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UPS, FedEx stocks fall after report of Amazon testing new delivery service


The service began two years ago in India, and Amazon has been slowly marketing it to US merchants in preparation for a national expansion, said the people, who asked not to be identified because the USA pilot project is confidential. The service began on a trial basis this year in West Coast states with a broader rollout planned in 2018, the people said.

Amazon declined to the comment on the matter.

According to Bloomberg, Amazon.com, Inc (NASDAQ: AMZN) is now testing its own delivery service system to make more products available for free two day delivery and to decrease inventory in the overcrowded warehouses, according to sources familiar with the matter.

Amazon is taking on a greater role in how third-party sellers ship to customers.Robert Galbraith / REUTERSAmazon is taking delivery seriously.

Amazon has invested heavily in its logistics network over the years and taken on losses to build it out.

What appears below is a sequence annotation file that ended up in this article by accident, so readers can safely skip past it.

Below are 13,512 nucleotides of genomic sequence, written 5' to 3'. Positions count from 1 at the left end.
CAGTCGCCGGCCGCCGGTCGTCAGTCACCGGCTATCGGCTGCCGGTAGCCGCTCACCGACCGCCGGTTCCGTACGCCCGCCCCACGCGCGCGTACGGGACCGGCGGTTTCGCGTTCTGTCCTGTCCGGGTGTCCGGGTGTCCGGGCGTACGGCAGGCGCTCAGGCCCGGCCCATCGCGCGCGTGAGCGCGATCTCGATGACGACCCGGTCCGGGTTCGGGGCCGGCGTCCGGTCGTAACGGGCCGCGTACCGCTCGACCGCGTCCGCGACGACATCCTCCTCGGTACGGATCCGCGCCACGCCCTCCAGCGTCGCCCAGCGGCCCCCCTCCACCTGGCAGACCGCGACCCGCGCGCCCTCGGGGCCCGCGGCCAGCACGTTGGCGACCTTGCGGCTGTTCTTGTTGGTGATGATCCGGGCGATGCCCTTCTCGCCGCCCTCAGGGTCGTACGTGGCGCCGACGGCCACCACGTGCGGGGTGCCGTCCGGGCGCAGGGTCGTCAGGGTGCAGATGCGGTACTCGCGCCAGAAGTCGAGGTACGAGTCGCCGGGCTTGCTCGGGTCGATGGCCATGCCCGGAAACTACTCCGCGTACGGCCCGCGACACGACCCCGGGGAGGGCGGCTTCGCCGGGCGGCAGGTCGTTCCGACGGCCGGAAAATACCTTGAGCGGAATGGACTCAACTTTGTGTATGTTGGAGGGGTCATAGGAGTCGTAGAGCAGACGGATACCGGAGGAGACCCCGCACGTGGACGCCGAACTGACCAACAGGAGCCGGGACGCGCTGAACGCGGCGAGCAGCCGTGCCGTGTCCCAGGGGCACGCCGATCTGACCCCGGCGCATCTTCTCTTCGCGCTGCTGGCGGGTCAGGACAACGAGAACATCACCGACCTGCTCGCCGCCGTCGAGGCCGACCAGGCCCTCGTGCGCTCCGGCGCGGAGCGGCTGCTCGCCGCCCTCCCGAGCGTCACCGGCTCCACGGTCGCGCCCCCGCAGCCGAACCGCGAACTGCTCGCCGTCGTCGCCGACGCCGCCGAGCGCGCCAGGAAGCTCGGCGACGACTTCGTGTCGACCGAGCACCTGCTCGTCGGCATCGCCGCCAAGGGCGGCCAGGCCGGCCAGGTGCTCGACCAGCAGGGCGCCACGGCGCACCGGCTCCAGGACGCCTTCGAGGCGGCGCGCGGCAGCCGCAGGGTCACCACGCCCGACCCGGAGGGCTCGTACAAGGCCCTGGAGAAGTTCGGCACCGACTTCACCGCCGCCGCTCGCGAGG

The disruption that Amazon might cause has been downplayed by UPS in the past.

The company could still use FedEx and UPS for delivery, but it will be decided by Amazon how a parcel will be sent instead of leaving the choice up to the seller. Secondly, one doubts FedEx and UPS are going to welcome a competitor with open arms and smiles, especially since this means they're losing business. Specifically, it is dabbling in a program created to make more products available for free two-day delivery and relieve overcrowding in its warehouses, according to Bloomberg. The company issued refunds to many shoppers and may have signaled that it is too dependent on shipping partners during its busiest times. Not only do they have to deal with Amazon to reach customers, this service would appear to allow Amazon to dictate order fulfillment as well.

He told analysts that the overwhelming majority of business at FedEx is from business to business as more than 85% of its business does not have anything to do with online sales or e-commerce.

It's important to remember that Amazon is not the only e-commerce game in town.

Shares at Amazon have outperformed the delivery companies thus far in 2017, as the giant of e-commerce is up by 29% through the first nine months, while UPS is up 4% and FedEx up 19%.

Amazon has always been experimenting with making deliveries faster. So what'll happen once they start shipping packages themselves? What if Amazon used excess capacity in the warehouse of their merchants to store its own goods or those of other merchants?

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